Frank Pascale Tirro, dean of the Yale School of Music from 1980 to 1989, passed away after a long illness on March 28.
Tirro is remembered for his pathbreaking writings on music, education, and racism in America; his landmark contributions to our understanding of the history of jazz; his studies of late medieval and renaissance music; and his considerable administrative accomplishments. He was also an ASCAP award-winning composer and a highly respected professional clarinetist and saxophone player.
Born in Omaha, Nebraska, Tirro earned his Bachelor of Music from the University of Nebraska in 1960 and received the Distinguished Alumnus Award from that institution in 2006. He earned his M.M. from Northwestern University in 1961 and his Ph.D. in musicology from the University of Chicago in 1974. While still a graduate student, he began his distinguished administrative career by establishing and then chairing the music program for the University of Chicago’s Laboratory School from 1963 to 1970. The next year he was a fellow at Harvard University’s Villa I Tatti for advanced research into Italian Renaissance music. After earning his doctorate, a one-year term as visiting lecturer at the University of Kansas led to his appointment on the faculty of Duke University, where he served as chair of the Music Department from 1974 to 1980. He began his tenure as dean of the Yale School of Music in 1980, a post which he held for eight years. He continued to teach, perform, and chair the Doctor of Musical Arts Committee at Yale until his retirement in 2010.
Among Tirro’s most important contributions to Renaissance studies is his investigation of the sources in the archive of San Petrino in his beloved city of Bologna (Stuttgardt, 1986). With his article “The Silent Theme Tradition in Jazz” (The Musical Quarterly, 1967) he became a pioneer in bringing the study of jazz into mainstream musicology. Jazz was his passion, and he dedicated the remainder of his life to leveling barriers and raising up the contributions of Black musicians to this uniquely American genre, born out of their experiences as a gift to all. His “Jazz: A History” (1977 and 1993) became a foundational text in the field and was translated into Japanese, Chinese, and Spanish. This was followed by “Living with Jazz” (1996), “The Birth of the Cool: Miles Davis and His Associates” (2009) and “With Trumpet and Bible: The Illustrated Life of James Hembray Wilson” (2012).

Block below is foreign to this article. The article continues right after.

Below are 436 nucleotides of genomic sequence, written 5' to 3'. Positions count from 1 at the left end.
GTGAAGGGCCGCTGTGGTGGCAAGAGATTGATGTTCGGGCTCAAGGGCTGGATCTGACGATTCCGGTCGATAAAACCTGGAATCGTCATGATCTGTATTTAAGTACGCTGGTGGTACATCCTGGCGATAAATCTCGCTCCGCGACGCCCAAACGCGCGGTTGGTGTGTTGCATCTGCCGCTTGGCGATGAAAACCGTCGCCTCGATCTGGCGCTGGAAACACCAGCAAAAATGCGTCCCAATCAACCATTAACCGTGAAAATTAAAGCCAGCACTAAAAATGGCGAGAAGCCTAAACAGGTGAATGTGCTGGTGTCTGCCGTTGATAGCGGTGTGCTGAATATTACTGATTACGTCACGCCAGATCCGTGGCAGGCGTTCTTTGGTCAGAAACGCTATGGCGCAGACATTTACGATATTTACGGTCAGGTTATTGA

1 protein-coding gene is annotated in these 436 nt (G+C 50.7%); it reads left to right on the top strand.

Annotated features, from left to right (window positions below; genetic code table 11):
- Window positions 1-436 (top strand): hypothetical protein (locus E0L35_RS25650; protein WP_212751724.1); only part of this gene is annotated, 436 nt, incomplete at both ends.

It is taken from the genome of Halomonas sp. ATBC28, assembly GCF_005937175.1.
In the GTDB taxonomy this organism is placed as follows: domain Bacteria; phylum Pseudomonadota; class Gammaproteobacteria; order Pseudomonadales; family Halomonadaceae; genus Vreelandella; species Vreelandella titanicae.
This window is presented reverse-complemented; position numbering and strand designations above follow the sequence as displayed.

Tirro also co-authored multiple editions of the textbook “Humanities: Cultural Roots and Continuities”; contributed to 38 biographies of jazz greats for the World Book Encyclopedia; and authored 8 entries on medieval and renaissance composers for the New Grove Dictionary of Music and Musicians, as well as dozens of articles on jazz, late medieval music, and other facets of music history throughout his career. In addition, his compositions earned numerous prizes including multiple ASCAP Standard Composers Awards, which he received for the first time in 1970. His submission for the Nebraska state anthem, “Nebraska,” used Native American themes and celebrated Nebraska’s rich agricultural heritage.
“Tirro’s career was characterized by his remarkable care for his colleagues and his natural humility,” said Paul Hawkshaw, professor emeritus of music at Yale. “Though he walked and played with giants like Benny Goodman, Henny Youngman, Dizzy Gillespie, and scores of big band jazz legends, he always took a back seat to let others’ gifts shine. As dean, he led the Yale School of Music through one of the most difficult periods in its history with grace and a relentless dedication to the best interests of its faculty and students.”
Tirro is survived by his wife of 60 years, Charlene (Whitney) Tirro, a daughter, a son, and four grandchildren.